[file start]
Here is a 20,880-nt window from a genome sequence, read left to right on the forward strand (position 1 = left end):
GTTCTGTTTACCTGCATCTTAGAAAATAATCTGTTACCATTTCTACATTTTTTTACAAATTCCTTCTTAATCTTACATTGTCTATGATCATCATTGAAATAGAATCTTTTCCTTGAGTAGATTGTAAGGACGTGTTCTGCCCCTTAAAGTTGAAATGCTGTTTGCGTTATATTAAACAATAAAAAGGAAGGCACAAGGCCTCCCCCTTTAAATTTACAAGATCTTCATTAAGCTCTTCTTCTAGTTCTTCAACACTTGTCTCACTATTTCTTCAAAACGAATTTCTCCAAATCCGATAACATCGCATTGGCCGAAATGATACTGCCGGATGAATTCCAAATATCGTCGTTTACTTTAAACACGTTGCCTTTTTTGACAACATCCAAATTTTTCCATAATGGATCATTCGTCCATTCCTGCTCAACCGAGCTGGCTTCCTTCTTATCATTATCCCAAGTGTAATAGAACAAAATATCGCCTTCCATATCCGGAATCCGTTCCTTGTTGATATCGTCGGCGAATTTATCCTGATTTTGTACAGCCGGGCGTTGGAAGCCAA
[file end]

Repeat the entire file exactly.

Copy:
Here is a 20,880-nt window from a genome sequence, read left to right on the forward strand (position 1 = left end):
GTTCTGTTTACCTGCATCTTAGAAAATAATCTGTTACCATTTCTACATTTTTTTACAAATTCCTTCTTAATCTTACATTGTCTATGATCATCATTGAAATAGAATCTTTTCCTTGAGTAGATTGTAAGGACGTGTTCTGCCCCTTAAAGTTGAAATGCTGTTTGCGTTATATTAAACAATAAAAAGGAAGGCACAAGGCCTCCCCCTTTAAATTTACAAGATCTTCATTAAGCTCTTCTTCTAGTTCTTCAACACTTGTCTCACTATTTCTTCAAAACGAATTTCTCCAAATCCGATAACATCGCATTGGCCGAAATGATACTGCCGGATGAATTCCAAATATCGTCGTTTACTTTAAACACGTTGCCTTTTTTGACAACATCCAAATTTTTCCATAATGGATCATTCGTCCATTCCTGCTCAACCGAGCTGGCTTCCTTCTTATCATTATCCCAAGTGTAATAGAACAAAATATCGCCTTCCATATCCGGAATCCGTTCCTTGTTGATATCGTCGGCGAATTTATCCTGATTTTGTACAGCCGGGCGTTGGAAGCCAA